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The Misplaced Fear Of Arabised Islam

By Suraj Kumar Thube

17 June, 2016

As the holy month of fasting has returned , so have certain controversies regarding the same. To call it a controversy would itself be like legitimising the debate that has been going since quite a few years now. The idea that "RamaZan" has been taken over by a more puritanical sounding "RamaDan" is something that seems to be worrying some people of late.

The issue here is about a Persian word like Ramazan being on a decline in terms of daily usage and Ramadan, an Arabic word replacing it in the same. Similarly, the fear of a Wahabbist sounding phonology of "Allah" conveniently substituting the farsi "Khuda" is something that has exacerbated the larger political problems with this transformation. People seem increasingly wary about the takeover of a radicalised brand of Islam by capturing the gullible minds of South Asian Muslims. The question is that should we really be worried about this so called threatening change?

If one takes a cursory glance over the expansion of Islam in South Asia, most of it has come from Central Asia with a prominent Persian vocabulary. Barring the state of Kerala which has had historical trade relations with the Arab gulf, most of the other parts in India, especially north India has been under the influence of the Urdu\Farsi lexicon. That people are wanting to be more close to the Arab Islamic phonology is a development of the past couple of decades. One possible explanation can certainly be the effect of modernization on the Indian expatriates who are working in the Arab gulf. Working over there for years has brought them into some sort of attachment with the local cultures and a belief of becoming more direct and clear in their invocation of the God.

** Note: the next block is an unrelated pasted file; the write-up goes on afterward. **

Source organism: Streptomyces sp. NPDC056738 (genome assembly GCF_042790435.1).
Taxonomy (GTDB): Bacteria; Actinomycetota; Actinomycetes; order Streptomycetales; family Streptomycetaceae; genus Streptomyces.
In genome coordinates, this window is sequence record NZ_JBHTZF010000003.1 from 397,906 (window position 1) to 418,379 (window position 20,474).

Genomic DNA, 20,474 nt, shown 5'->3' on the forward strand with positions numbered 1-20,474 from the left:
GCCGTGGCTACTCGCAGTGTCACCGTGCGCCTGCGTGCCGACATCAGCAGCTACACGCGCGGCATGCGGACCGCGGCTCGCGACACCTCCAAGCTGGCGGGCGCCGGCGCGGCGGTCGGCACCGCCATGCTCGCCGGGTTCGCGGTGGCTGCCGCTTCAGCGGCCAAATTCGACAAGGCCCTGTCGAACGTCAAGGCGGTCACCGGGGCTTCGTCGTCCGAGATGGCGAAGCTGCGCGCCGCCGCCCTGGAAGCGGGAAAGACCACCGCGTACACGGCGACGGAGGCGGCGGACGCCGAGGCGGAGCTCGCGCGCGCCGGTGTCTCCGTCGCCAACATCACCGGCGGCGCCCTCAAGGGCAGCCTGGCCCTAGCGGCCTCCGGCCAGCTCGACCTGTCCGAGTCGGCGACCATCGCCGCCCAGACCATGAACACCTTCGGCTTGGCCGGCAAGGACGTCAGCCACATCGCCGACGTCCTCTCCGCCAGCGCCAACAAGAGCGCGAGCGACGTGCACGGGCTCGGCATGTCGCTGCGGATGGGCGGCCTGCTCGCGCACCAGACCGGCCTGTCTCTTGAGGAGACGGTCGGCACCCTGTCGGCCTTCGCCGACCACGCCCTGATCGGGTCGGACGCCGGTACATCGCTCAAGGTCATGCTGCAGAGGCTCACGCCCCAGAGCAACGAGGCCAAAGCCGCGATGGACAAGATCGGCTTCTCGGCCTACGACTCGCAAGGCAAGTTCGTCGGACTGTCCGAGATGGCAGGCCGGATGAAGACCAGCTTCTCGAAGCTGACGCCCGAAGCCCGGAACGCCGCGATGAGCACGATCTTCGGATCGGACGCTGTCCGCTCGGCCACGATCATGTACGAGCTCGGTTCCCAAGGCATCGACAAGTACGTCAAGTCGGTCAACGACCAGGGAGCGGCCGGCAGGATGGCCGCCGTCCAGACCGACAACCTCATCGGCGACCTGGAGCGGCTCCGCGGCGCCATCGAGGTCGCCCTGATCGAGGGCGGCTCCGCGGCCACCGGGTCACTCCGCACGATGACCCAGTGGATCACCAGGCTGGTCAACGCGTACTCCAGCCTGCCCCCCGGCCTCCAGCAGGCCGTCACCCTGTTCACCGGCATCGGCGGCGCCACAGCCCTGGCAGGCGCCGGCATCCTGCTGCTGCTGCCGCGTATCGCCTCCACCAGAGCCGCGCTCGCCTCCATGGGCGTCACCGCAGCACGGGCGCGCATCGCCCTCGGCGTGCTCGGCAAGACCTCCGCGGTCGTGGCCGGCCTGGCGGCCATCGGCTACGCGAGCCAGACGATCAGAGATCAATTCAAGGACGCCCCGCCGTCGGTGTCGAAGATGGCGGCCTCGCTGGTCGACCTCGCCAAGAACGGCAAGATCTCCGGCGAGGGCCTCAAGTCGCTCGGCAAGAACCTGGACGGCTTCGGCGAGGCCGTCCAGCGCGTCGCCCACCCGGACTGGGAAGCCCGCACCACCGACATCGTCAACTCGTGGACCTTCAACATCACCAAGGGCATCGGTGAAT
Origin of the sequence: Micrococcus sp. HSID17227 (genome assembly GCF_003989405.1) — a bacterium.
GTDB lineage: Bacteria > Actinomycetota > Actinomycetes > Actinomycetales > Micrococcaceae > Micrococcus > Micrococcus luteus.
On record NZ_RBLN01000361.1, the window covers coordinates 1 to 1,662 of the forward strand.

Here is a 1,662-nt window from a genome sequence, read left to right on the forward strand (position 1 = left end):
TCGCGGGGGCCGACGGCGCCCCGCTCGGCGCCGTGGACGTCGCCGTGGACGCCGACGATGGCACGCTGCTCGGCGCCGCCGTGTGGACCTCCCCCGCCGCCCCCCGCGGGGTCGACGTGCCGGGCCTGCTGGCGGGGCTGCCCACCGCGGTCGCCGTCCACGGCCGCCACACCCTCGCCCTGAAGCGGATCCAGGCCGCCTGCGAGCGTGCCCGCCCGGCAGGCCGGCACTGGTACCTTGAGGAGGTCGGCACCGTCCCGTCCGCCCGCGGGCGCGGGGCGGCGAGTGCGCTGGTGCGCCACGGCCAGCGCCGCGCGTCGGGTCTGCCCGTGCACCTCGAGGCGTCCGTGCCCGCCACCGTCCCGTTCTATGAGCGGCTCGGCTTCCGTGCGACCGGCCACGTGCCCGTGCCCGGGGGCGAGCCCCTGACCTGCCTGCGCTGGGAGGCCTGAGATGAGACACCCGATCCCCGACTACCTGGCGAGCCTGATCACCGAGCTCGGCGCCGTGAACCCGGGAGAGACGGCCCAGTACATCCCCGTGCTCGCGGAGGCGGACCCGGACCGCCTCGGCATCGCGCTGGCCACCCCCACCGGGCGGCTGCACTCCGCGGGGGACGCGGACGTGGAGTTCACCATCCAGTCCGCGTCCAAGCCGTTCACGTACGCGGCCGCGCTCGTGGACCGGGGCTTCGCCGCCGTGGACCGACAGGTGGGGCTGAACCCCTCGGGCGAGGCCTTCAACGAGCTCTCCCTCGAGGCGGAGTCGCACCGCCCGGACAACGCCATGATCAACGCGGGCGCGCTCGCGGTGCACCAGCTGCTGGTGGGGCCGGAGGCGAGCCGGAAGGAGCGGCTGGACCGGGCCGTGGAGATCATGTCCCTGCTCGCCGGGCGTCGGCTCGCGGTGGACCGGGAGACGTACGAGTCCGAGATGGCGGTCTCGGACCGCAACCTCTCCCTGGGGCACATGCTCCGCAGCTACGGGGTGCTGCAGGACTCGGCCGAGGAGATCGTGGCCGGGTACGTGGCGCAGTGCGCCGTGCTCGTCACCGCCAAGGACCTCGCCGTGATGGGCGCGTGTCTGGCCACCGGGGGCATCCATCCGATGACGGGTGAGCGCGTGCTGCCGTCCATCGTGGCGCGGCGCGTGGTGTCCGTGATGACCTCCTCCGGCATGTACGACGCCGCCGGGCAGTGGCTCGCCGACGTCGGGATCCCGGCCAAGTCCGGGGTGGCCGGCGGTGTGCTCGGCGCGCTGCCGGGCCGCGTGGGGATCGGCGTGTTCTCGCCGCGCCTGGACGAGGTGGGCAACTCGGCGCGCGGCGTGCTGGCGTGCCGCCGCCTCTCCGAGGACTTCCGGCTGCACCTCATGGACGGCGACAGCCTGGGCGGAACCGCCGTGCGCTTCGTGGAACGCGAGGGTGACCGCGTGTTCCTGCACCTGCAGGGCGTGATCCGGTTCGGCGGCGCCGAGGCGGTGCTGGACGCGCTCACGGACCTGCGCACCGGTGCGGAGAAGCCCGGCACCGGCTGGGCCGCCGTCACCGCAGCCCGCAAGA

Asserting one's new found individual identity by shrugging away the enmeshed feudal shibboleths historically found in the Indian Subcontinent can be another reason for the change. However, this seems more complex as the change in language shows no uniformity over all the terms used in everyday parlance. Along with the usage of an Arabised "Ramadan" and "Allah", we still see on a large scale the use of distinctly Persian words like "Namaaz" instead of the Arabic "Salaah" and "Roza" instead of the Arabic "Sawm". Does this mean that the newfound admiration for Arabic is only concerned with God and Almighty and not for other words used in our daily discourse? If not, what can be the possible alternatives that can be thought about to discern the changing complex narrative.

The forces of globalization, modernization, cultural factors all need to be taken into account for understanding this prevalent dynamism. To see the issue in a hackneyed binary of the inclination toward Arabic as an austere, worrisome trend on one side and a more localised, peaceful rendering of Persian Islam on the other is something that should be jettisoned right at the outset. A more nuanced framing is required to navigate through the rigmarole of the changing Islamic cultural practises as a whole of which language is certainly a crucial component. Is the change an innocuous one or does it have a deeper cultural significance is something that needs to be worked upon. One thing seems clear though, the so called fear of the Arabised takeover of South Asian Islam needs more diverse perspectives on a range of social, political, economic and cultural issues. Otherwise, it wouldn't be wrong to term the transformation as a normal particular churning that any language goes through with the passage of time.

Suraj Kumar Thube is currently pursuing his MA in Political Science from Jamia Millia Islamia, New Delhi. He is interested in Indian politics and Indian political thought. He spends most of his time reading books, playing football and listening to Hindustani classical music.



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